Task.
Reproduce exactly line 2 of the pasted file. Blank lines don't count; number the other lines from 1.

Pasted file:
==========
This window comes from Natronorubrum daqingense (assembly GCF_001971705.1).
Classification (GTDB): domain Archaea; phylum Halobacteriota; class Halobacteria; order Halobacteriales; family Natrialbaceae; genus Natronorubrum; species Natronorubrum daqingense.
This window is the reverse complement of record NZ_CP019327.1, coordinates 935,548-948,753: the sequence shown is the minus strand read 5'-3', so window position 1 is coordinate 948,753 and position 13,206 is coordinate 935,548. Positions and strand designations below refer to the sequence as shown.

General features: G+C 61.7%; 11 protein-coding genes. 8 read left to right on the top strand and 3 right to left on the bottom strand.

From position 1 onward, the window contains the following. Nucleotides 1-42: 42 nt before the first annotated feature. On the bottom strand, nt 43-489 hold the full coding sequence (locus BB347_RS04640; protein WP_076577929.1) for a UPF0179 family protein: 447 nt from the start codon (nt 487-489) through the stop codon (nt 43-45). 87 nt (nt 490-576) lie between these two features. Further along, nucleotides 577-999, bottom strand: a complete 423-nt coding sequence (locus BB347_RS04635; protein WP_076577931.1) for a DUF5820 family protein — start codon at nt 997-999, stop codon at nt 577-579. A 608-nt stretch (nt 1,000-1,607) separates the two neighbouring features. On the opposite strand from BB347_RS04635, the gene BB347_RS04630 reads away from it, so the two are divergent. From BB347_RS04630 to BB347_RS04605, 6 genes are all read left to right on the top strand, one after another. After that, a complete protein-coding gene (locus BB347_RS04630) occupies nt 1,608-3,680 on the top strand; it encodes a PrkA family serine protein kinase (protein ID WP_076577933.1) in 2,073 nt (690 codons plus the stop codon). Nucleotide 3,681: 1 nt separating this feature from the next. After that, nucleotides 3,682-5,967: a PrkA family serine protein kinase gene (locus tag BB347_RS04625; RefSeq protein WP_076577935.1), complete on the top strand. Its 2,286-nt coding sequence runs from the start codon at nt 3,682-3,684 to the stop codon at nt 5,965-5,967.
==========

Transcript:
Classification (GTDB): domain Archaea; phylum Halobacteriota; class Halobacteria; order Halobacteriales; family Natrialbaceae; genus Natronorubrum; species Natronorubrum daqingense.